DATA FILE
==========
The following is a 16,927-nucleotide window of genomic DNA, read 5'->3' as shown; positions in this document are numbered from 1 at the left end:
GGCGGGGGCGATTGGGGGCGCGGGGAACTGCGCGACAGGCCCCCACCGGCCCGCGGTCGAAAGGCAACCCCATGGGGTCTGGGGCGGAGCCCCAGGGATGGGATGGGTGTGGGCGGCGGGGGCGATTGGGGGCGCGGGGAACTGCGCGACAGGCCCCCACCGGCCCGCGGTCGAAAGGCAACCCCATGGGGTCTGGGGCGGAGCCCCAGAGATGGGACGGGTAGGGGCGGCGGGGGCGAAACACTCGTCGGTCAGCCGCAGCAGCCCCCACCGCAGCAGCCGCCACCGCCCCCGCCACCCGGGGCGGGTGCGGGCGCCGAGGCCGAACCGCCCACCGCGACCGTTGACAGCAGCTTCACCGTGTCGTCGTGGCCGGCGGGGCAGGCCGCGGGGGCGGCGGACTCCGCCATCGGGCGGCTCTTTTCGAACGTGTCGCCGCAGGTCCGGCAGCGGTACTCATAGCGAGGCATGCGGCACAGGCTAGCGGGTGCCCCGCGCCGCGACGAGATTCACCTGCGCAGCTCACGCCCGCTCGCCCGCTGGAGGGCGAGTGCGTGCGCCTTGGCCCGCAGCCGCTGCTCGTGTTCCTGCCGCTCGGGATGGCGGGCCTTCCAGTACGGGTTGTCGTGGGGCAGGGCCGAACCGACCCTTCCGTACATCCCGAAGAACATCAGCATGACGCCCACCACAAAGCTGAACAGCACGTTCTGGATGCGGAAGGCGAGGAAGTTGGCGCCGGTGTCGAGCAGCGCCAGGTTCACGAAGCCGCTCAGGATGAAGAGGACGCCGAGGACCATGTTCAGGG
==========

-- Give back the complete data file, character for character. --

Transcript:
The following is a 16,927-nucleotide window of genomic DNA, read 5'->3' as shown; positions in this document are numbered from 1 at the left end:
GGCGGGGGCGATTGGGGGCGCGGGGAACTGCGCGACAGGCCCCCACCGGCCCGCGGTCGAAAGGCAACCCCATGGGGTCTGGGGCGGAGCCCCAGGGATGGGATGGGTGTGGGCGGCGGGGGCGATTGGGGGCGCGGGGAACTGCGCGACAGGCCCCCACCGGCCCGCGGTCGAAAGGCAACCCCATGGGGTCTGGGGCGGAGCCCCAGAGATGGGACGGGTAGGGGCGGCGGGGGCGAAACACTCGTCGGTCAGCCGCAGCAGCCCCCACCGCAGCAGCCGCCACCGCCCCCGCCACCCGGGGCGGGTGCGGGCGCCGAGGCCGAACCGCCCACCGCGACCGTTGACAGCAGCTTCACCGTGTCGTCGTGGCCGGCGGGGCAGGCCGCGGGGGCGGCGGACTCCGCCATCGGGCGGCTCTTTTCGAACGTGTCGCCGCAGGTCCGGCAGCGGTACTCATAGCGAGGCATGCGGCACAGGCTAGCGGGTGCCCCGCGCCGCGACGAGATTCACCTGCGCAGCTCACGCCCGCTCGCCCGCTGGAGGGCGAGTGCGTGCGCCTTGGCCCGCAGCCGCTGCTCGTGTTCCTGCCGCTCGGGATGGCGGGCCTTCCAGTACGGGTTGTCGTGGGGCAGGGCCGAACCGACCCTTCCGTACATCCCGAAGAACATCAGCATGACGCCCACCACAAAGCTGAACAGCACGTTCTGGATGCGGAAGGCGAGGAAGTTGGCGCCGGTGTCGAGCAGCGCCAGGTTCACGAAGCCGCTCAGGATGAAGAGGACGCCGAGGACCATGTTCAGGG